Friday, February 5, 2016


A few days ago I picked up a Bob Marley CD, which is unusual for me. I love reggae, and I do recognize the quality of Bob Marley's work. He deserves the recognition, but the amount of praise his body of work receives is so out of whack compared to other reggae artists that are every bit as deserving, that it's always bugged me, to the point that I tend to hold it against him. That's a bit unfair, I know that. But knowing that his music will always be the go-to reggae for people with just a cursory interest in the music bugs nonetheless.

So why did I buy a Marley CD? It was in a record store bargain bin, marked down to a four bucks because it was without the cover and that's what got my interest. The artwork on the disc itself was a reproduction of the Upsetter record label. Some of you will know what that means. Yessiree, produced by Lee Perry. How could I not? Perry produced Marley for less than the price of lunch? 

Marley worked with several producers early in his career. Then, early in the seventies, Chris Blackwell, owner of Island Records, came knocking. He licensed Marley's material that would become his first Island LP. Catch A Fire. He had British session studio musicians record tasty licks over it, and then threw the bank at it, practically gambling his entire label on his hunch that he could market Marley to a rock audience. Obviously, that hunch paid dividends. But the rawness of Marley's early work would be forever lost. All Marley on Island would follow the same formula, not necessarily with session musicians, but in slickness and marketing intent.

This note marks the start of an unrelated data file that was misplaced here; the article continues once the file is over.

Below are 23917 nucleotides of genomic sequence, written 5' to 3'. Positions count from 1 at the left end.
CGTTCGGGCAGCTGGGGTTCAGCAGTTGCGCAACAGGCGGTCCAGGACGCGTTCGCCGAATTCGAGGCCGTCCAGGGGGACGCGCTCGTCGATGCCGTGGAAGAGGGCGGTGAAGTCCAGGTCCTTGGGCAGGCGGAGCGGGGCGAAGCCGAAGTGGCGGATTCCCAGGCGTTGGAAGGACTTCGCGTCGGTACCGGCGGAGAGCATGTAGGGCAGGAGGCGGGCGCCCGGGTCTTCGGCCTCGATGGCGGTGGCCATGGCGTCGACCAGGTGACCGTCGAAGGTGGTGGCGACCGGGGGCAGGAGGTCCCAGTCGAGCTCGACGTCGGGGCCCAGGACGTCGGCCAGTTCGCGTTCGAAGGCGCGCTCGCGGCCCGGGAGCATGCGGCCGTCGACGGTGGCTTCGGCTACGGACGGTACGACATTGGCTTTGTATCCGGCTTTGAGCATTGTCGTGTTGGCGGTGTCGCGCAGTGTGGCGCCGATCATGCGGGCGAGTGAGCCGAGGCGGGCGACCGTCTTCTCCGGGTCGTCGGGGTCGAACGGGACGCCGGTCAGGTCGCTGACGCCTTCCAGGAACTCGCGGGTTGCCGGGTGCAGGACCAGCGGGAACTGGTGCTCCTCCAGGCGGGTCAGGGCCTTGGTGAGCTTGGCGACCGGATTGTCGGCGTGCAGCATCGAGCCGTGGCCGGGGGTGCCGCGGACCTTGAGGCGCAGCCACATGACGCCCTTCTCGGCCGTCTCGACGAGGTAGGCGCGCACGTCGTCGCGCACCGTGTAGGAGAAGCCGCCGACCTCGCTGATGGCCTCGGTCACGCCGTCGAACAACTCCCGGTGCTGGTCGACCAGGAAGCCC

When Marley became a global phenomenon, the older strictly Jamaican stuff started seeping out, including the Perry produced material. To hear the difference, here's a couple versions of "Sun Is Shining". The first is the Perry produced version, with some really nice melodica. It was released in 1973, but was likely recorded a few years earlier. Sparsely produced, it fits the song. The second version is from Kaya, his 1978 LP, all glossy 'n' shit. To mix things up, there's another no-so-reggae version by French singer Lizzy Mercier Descloux, a criminally under-appreciated artist, but I'll get into that at later date.

Bob Marley and the Wailers - Sun Is Shining mp3 at AADTCP (?) 1978
Lizzy Mercier Descloux - Sun Is Shining mp3 at Dusted

1 comment:

Peter Tibbles said...

I agree that Bob is a fine artist, but I actually prefer to listen to Jimmy Cliff and Toots Hibbert.